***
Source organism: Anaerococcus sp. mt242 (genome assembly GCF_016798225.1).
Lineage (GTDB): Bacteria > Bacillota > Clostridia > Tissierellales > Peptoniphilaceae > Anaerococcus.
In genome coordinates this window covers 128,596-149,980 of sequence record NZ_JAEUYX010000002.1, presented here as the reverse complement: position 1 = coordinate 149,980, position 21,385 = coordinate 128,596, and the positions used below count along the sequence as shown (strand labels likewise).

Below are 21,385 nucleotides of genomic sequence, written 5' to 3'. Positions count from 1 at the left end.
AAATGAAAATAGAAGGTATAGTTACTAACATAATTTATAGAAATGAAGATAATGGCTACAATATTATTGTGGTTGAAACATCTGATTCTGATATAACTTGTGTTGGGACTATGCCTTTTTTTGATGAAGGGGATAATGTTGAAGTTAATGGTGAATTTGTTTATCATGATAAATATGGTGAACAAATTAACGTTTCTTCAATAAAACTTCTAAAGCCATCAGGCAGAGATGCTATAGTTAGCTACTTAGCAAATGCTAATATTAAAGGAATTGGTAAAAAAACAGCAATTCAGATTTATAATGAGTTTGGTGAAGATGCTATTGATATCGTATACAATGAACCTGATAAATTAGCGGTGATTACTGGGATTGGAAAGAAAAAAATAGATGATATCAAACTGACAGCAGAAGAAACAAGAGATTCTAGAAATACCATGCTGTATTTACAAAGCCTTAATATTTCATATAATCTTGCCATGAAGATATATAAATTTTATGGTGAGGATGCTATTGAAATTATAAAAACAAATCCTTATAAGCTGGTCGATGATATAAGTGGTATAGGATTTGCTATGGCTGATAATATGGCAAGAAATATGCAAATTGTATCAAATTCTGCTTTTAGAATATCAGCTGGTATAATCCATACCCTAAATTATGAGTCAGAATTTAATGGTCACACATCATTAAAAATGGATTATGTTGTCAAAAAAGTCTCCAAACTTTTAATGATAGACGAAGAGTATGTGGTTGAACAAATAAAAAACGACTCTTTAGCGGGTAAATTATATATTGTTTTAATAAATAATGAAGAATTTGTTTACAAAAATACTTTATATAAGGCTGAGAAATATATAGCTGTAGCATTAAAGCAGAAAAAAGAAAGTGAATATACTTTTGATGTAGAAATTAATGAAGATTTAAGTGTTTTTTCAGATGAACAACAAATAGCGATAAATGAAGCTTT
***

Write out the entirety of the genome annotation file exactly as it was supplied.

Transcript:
Source organism: Anaerococcus sp. mt242 (genome assembly GCF_016798225.1).
Lineage (GTDB): Bacteria > Bacillota > Clostridia > Tissierellales > Peptoniphilaceae > Anaerococcus.
In genome coordinates this window covers 128,596-149,980 of sequence record NZ_JAEUYX010000002.1, presented here as the reverse complement: position 1 = coordinate 149,980, position 21,385 = coordinate 128,596, and the positions used below count along the sequence as shown (strand labels likewise).

Below are 21,385 nucleotides of genomic sequence, written 5' to 3'. Positions count from 1 at the left end.
AAATGAAAATAGAAGGTATAGTTACTAACATAATTTATAGAAATGAAGATAATGGCTACAATATTATTGTGGTTGAAACATCTGATTCTGATATAACTTGTGTTGGGACTATGCCTTTTTTTGATGAAGGGGATAATGTTGAAGTTAATGGTGAATTTGTTTATCATGATAAATATGGTGAACAAATTAACGTTTCTTCAATAAAACTTCTAAAGCCATCAGGCAGAGATGCTATAGTTAGCTACTTAGCAAATGCTAATATTAAAGGAATTGGTAAAAAAACAGCAATTCAGATTTATAATGAGTTTGGTGAAGATGCTATTGATATCGTATACAATGAACCTGATAAATTAGCGGTGATTACTGGGATTGGAAAGAAAAAAATAGATGATATCAAACTGACAGCAGAAGAAACAAGAGATTCTAGAAATACCATGCTGTATTTACAAAGCCTTAATATTTCATATAATCTTGCCATGAAGATATATAAATTTTATGGTGAGGATGCTATTGAAATTATAAAAACAAATCCTTATAAGCTGGTCGATGATATAAGTGGTATAGGATTTGCTATGGCTGATAATATGGCAAGAAATATGCAAATTGTATCAAATTCTGCTTTTAGAATATCAGCTGGTATAATCCATACCCTAAATTATGAGTCAGAATTTAATGGTCACACATCATTAAAAATGGATTATGTTGTCAAAAAAGTCTCCAAACTTTTAATGATAGACGAAGAGTATGTGGTTGAACAAATAAAAAACGACTCTTTAGCGGGTAAATTATATATTGTTTTAATAAATAATGAAGAATTTGTTTACAAAAATACTTTATATAAGGCTGAGAAATATATAGCTGTAGCATTAAAGCAGAAAAAAGAAAGTGAATATACTTTTGATGTAGAAATTAATGAAGATTTAAGTGTTTTTTCAGATGAACAACAAATAGCGATAAATGAAGCTTT